42 F.Supp. at 692, n. 82.
What you wouldn’t know if you weren’t there is that this lengthy opinion resolving the issues at the hearing was handed out to the lawyers shortly after the hearing was concluded – the hearing at which the Jell-O comment was made. For this reason, Judge Heartfield’s opinions in the case ended up referred to as the “Jell-O Trilogy“, even though there were eventually five of them. (Opinions differ as to whether others had even better quotes).
Not all opinions have such golden quotes – but they’re worth looking for.
Anyway, that’s what I spend part of most of my mornings looking for – cases to post on that will bring me, if no one else, joy.
This order resolves a number of summary judgment motions on breach of contract claims arising out of an employment relationship. The facts are bespoke, so I won’t go through them, but the analysis may be of interest if you’re itching to have a court resolve contract issues.
It’s a short order, but if I had an order that said “[i]n its well-researched and written motion” about my motion, I’d be puffed up like a toad. Well, at least until I got to the part that it was denied anyway.
I posted recently on the postverdict rulings in the Tinnus case, and thought readers might be interested in the restated final judgment and permanent injunction, which provides the specific amount of attorneys fees.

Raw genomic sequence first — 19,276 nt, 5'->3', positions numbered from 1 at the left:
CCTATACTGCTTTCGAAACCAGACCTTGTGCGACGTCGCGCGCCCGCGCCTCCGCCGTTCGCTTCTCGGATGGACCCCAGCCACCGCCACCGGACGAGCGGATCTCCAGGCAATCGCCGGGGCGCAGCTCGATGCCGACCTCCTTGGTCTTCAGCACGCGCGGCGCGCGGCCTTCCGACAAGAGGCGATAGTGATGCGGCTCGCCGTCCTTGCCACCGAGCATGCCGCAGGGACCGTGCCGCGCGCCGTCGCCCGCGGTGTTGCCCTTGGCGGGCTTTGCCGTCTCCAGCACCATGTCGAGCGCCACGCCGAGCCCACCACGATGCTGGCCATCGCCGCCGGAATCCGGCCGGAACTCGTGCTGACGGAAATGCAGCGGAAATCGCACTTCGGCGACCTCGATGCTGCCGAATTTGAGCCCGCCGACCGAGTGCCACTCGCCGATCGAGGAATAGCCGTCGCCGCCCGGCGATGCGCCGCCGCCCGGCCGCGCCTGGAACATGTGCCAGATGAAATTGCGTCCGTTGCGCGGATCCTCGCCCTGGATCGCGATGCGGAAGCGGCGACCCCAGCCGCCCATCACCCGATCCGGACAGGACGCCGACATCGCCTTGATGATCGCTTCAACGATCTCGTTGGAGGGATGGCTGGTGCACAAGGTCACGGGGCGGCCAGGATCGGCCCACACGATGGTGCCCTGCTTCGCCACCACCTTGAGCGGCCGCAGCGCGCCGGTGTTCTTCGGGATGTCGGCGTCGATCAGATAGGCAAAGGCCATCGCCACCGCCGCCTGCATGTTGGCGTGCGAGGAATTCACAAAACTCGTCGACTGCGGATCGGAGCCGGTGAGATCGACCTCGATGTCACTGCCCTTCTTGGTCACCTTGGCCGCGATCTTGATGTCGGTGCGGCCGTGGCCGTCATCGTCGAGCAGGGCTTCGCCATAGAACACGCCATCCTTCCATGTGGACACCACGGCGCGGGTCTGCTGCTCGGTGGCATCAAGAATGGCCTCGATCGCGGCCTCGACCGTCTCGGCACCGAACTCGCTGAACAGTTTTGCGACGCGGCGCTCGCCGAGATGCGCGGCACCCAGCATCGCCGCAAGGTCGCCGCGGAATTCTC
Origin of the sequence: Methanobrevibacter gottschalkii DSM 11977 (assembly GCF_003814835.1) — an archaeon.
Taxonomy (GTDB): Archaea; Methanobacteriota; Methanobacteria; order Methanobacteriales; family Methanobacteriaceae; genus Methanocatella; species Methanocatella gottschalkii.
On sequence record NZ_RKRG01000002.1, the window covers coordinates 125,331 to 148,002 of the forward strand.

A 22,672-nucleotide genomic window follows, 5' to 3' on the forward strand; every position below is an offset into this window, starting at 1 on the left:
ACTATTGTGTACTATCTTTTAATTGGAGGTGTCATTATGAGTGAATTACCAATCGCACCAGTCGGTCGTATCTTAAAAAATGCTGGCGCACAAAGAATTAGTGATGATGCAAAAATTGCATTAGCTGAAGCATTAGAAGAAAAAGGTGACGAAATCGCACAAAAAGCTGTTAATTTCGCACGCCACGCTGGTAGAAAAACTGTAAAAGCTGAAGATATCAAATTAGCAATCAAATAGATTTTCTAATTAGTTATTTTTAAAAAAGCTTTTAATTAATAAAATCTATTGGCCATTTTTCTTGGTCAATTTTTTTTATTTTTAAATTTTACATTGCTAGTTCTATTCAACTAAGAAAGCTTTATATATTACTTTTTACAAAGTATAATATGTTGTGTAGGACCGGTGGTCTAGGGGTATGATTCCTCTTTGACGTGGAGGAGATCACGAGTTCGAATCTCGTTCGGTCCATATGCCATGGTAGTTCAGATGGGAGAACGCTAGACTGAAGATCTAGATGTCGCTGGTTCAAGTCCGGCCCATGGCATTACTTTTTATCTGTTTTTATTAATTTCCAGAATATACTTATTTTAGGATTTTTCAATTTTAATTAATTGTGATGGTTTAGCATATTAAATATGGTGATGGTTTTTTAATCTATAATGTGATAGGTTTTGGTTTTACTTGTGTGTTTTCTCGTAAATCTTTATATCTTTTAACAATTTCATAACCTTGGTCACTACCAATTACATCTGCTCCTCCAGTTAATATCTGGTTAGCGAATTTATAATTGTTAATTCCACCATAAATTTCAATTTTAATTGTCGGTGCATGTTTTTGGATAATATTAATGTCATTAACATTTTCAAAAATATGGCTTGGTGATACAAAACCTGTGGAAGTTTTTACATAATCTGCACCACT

The challenge to this damages expert’s opinions was that they were not reliable, focusing on the propriety of the licenses relied upon. After reviewing the relevant standards, the Court denied the motion, but required supplemental briefing on an issue raised by the motion.
This is a Twiqbal motion in a patent infringement case that seeks dismissal for failure to state a claim, asserting that the facts alleged in the complaint are insufficient to state a claim that is “plausible.” The Court’s analysis provides a useful example of what needs to be in a complaint to meet this standard.
Had a great time yesterday at the investiture ceremony for the Western District of Texas’ newest judge, Alan Albright. The ceremony was held in the Baylor Club at McLane Stadium in Waco, and a good time was had by all, but most of all by Judge Albright (although Cam Barker placed a very strong second). Judge Albright was sworn in by his friend and mentor Judge James Nowlin of Austin, who he clerked for.
Congratulations Judge Albright!